It’s a large possibility considering that they were not sequestered nor have they deliberated for an inordinate amount of time on her guilt or innocence and whether the crime was especially cruel.  It could be that they are completely tired of the droning of Arias’ defense lawyer that is currently costing tax payers in Arizona a cool million dollars.  Personally, I wouldn’t blame them.  It is so transparently clear that this woman did this and then made up a juicy story to eliminate the pressing reason that Travis Alexander did nothing to deserve this and was, in fact provided by forensics, trying to get away from her.  She says she remembers nothing but shooting him in the head.  She was on the stand for eighteen days, sharing her life story that in large part was irrelevant to her charges, and fielded jury questions that numbered close to 200, and then paraded Travis Alexander as a pedophile and sexual deviant, abusive physically and mentally and that Arias suffered at his abuse like any shrinking violet would.  Then the parade of experts who based their examination on the two lies that home intruders killed him and she did it because she was an abuse survivor could only be reasoned with the silly notion that this was an adequate reasoning for committing a crime that involved 28 stab wounds and a nearly decapitating throat wound delivered in a time of “heat of passion” not deliberately planned focusing on manslaughter.  The jury heard testimony from one expert after another and the detective, they were presented with a medical examiners report and autopsy pictures, they were presented with evidence of  renting a car that is not “loud” or even her own that had “kool aid stains” in the passenger and back seats of said car, the forensic evidence, and the cross examinations of the last four months would have tired me out if I was on such a jury.  Jury fatigue is when the jury is actually tired of hearing about a case such as this one and winds up to be a very interesting premise for retrial if anyone could actually prove it.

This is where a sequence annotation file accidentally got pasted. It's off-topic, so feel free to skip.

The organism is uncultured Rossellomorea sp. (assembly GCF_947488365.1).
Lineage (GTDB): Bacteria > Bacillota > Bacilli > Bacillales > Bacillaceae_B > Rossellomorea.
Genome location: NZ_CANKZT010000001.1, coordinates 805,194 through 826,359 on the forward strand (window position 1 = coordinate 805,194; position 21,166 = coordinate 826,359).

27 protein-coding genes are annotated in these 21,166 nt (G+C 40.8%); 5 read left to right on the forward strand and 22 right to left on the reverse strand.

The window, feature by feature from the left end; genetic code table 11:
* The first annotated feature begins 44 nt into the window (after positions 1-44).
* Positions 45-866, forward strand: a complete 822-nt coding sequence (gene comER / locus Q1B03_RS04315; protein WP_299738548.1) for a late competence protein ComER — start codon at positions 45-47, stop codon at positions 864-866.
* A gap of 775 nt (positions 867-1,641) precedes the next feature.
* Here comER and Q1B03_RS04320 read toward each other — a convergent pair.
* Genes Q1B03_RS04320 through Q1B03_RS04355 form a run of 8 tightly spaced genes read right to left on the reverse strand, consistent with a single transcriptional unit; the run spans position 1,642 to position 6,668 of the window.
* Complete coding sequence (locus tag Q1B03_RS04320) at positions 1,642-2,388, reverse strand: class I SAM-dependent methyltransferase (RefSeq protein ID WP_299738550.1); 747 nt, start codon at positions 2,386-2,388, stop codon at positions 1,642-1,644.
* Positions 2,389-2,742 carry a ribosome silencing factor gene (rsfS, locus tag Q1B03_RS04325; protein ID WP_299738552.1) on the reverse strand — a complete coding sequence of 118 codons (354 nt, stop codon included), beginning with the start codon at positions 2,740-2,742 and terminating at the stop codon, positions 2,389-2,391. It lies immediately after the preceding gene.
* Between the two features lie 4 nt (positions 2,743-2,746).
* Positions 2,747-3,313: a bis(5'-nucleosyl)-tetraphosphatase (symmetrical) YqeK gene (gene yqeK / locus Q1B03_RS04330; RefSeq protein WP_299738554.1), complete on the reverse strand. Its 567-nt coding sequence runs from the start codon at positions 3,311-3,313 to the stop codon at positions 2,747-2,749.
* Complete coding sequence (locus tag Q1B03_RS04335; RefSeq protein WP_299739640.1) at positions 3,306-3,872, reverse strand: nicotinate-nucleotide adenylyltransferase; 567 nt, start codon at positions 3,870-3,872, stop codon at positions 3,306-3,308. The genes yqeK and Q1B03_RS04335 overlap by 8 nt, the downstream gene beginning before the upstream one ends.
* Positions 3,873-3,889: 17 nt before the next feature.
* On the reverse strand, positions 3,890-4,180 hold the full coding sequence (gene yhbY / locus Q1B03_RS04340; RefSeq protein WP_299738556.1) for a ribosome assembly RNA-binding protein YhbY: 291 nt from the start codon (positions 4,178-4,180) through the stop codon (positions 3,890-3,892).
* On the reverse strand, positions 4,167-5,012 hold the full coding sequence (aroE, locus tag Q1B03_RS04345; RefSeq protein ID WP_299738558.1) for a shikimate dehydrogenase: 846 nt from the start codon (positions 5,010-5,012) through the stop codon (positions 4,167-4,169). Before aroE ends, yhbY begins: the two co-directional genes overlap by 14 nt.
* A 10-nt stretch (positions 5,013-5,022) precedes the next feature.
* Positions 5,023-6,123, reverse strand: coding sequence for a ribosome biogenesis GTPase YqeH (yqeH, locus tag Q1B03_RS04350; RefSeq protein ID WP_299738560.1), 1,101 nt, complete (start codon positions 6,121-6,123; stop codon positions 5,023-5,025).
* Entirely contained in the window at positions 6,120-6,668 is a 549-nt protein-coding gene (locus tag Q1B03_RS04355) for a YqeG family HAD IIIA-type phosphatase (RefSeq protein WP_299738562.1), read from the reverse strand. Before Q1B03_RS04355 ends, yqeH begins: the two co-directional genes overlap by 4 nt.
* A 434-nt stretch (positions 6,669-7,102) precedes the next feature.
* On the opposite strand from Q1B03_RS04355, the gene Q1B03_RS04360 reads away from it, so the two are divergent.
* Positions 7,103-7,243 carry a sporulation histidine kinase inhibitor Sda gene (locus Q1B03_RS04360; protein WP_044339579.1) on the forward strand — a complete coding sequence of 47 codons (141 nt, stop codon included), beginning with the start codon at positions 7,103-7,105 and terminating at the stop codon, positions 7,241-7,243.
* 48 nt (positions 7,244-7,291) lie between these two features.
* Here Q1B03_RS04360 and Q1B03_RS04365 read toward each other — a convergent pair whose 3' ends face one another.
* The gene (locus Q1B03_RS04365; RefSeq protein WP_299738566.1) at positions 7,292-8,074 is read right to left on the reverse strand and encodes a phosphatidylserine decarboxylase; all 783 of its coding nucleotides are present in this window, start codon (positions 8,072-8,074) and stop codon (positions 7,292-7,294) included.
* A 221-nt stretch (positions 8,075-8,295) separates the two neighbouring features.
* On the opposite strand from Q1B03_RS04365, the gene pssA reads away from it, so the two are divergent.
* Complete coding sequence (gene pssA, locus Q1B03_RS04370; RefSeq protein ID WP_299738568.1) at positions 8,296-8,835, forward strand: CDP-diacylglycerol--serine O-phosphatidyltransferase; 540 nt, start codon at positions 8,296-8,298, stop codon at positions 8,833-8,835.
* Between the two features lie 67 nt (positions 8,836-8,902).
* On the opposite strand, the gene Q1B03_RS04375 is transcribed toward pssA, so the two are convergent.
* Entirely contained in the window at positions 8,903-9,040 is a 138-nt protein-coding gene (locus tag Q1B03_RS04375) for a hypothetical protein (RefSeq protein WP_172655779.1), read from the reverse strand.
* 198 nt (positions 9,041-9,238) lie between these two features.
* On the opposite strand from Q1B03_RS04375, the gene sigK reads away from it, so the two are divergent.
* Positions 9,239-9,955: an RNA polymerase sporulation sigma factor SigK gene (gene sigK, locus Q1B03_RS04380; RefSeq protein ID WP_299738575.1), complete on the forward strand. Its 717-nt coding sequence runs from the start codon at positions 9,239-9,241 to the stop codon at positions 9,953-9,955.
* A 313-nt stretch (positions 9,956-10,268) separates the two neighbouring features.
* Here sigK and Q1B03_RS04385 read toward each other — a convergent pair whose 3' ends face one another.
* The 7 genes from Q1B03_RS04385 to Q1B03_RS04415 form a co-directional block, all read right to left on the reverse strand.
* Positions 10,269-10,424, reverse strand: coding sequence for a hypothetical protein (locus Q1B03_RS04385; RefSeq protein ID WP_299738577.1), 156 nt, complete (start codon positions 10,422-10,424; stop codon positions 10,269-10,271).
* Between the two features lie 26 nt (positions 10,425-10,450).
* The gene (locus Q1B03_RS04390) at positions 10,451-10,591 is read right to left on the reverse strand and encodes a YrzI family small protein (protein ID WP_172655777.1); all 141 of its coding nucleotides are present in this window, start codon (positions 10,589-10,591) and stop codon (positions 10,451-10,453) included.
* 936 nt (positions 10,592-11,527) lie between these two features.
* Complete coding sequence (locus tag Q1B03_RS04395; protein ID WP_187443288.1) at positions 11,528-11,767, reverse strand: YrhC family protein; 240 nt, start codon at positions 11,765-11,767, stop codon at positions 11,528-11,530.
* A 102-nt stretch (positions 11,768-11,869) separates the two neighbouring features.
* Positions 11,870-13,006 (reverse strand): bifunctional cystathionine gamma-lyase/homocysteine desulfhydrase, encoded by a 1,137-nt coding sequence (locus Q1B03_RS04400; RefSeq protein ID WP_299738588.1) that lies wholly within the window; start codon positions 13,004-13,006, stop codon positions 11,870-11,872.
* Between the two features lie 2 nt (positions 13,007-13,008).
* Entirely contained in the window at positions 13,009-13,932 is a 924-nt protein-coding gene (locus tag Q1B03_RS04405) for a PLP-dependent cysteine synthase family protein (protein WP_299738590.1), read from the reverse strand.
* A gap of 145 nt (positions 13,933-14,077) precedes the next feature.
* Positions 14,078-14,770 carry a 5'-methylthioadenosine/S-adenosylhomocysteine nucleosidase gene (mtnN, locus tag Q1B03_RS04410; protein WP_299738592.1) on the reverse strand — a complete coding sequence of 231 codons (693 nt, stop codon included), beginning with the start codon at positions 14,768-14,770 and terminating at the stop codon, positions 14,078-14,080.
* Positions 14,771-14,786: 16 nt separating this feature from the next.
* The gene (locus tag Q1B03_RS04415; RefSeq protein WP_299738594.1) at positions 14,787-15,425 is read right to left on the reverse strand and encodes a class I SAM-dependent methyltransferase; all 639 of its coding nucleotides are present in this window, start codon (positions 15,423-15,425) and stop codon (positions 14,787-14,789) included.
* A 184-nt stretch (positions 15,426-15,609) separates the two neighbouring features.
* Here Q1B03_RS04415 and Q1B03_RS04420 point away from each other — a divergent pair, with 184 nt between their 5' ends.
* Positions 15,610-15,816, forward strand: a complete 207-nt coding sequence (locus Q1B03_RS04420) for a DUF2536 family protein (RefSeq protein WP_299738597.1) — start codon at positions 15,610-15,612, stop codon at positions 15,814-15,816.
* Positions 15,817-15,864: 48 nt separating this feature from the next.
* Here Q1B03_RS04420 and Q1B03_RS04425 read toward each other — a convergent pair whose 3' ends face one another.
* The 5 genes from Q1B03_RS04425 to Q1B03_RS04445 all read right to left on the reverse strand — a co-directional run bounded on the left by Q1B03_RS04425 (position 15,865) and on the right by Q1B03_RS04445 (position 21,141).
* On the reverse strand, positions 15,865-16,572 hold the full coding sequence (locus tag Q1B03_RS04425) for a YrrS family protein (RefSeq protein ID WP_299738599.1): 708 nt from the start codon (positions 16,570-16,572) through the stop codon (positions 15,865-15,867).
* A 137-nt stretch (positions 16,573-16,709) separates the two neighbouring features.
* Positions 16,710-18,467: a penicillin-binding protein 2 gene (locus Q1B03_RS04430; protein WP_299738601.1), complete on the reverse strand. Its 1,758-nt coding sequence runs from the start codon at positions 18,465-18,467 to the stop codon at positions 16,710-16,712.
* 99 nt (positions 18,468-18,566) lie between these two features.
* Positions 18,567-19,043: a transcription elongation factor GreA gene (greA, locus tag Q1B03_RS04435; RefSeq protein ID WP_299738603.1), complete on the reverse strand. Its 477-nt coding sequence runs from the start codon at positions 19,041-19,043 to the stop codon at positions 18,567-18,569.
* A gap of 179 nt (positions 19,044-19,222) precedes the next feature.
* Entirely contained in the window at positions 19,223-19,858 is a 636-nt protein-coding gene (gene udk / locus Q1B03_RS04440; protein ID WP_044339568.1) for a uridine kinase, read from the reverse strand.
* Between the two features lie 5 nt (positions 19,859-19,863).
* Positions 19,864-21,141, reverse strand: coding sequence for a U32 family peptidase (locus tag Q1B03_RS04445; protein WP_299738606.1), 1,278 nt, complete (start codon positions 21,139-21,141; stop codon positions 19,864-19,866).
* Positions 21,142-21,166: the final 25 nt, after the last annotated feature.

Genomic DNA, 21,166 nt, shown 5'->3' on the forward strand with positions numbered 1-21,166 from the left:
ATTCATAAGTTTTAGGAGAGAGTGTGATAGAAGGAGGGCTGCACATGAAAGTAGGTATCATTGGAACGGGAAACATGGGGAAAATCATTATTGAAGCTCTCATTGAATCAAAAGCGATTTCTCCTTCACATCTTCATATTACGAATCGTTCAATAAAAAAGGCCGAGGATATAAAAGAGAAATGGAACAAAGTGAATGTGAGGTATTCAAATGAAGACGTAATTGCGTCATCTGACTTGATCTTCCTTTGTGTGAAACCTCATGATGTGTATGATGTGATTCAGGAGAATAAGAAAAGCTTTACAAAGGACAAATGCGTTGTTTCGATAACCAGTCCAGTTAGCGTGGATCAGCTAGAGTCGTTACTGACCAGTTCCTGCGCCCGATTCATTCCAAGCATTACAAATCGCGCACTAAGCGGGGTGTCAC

So then, you’re asking yourself, “How will it help Arias?”  In two major ways.  One if the jury is fatigued and there is any misstep by the prosecutor or the free defense attorneys, she can appeal her conviction.  Two, if the jury lacks to be unanimous with their decision, this could lead to another jury being obtained and the appeals will fly afterward because of their misstep should they be hung.  The only way I can see this coming out good for the defendant is if they sentence her to life in prison.  The free public defenders seem to be leaning that way until Arias had a interview with a local news station saying that she wanted to die to get her freedom “sooner rather than later”, which prompted her attorneys to ask the judge to be excused from her case.  There is little, if anything, to do for such a difficult, spotlight stealing, lying defendant that undermines the strategy of her team of lawyers which occurs only because both Nurmi and Wilmott want careers after this debacle.  What happens to Jodi if she pleads for her life to the jury as Nurmi said she would and they just can’t find it in their hearts to send her to death row?  She regrets her lies in a small single cell on death row with crayons and colored pencils because the next big story other than her will come along and she will finally be secluded to deal with herself.  Sad but true.  The average time for execution is ten years in Arizona, which has to find a better way to execute prisoners before it can continue with death penalties after 1992.  Perhaps then she will feel remorse, but I highly doubt it.